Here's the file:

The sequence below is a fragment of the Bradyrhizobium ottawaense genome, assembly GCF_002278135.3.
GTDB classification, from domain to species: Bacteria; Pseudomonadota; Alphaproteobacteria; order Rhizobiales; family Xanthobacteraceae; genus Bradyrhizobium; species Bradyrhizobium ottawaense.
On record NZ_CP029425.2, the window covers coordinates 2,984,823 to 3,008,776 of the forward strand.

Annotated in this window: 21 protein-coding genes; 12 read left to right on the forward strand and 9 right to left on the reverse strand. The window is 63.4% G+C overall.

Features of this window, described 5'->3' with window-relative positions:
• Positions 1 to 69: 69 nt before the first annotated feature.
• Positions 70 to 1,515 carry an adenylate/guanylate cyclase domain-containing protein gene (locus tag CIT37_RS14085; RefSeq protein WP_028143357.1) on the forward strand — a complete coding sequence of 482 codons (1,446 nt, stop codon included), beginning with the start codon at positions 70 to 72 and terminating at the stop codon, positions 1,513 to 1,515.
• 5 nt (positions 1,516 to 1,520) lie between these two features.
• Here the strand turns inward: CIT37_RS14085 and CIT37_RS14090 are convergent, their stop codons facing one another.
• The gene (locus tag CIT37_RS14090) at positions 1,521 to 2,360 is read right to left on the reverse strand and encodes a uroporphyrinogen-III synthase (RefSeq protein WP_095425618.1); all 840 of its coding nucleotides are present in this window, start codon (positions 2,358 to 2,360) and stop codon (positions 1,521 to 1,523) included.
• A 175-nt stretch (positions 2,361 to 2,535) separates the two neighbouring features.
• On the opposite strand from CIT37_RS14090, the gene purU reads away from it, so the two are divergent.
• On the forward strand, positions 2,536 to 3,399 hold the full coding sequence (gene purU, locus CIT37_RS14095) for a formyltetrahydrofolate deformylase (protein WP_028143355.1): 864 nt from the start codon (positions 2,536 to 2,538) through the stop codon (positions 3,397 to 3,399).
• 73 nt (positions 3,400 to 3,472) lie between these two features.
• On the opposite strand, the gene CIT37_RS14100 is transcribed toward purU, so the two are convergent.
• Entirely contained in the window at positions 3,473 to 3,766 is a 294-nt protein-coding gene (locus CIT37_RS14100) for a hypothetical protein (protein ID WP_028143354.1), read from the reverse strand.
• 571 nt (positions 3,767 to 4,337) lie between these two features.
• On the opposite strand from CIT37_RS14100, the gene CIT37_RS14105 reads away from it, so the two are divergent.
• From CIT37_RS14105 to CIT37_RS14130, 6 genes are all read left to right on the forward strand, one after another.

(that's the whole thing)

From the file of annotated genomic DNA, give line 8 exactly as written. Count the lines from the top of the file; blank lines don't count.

• 5 nt (positions 1,516 to 1,520) lie between these two features.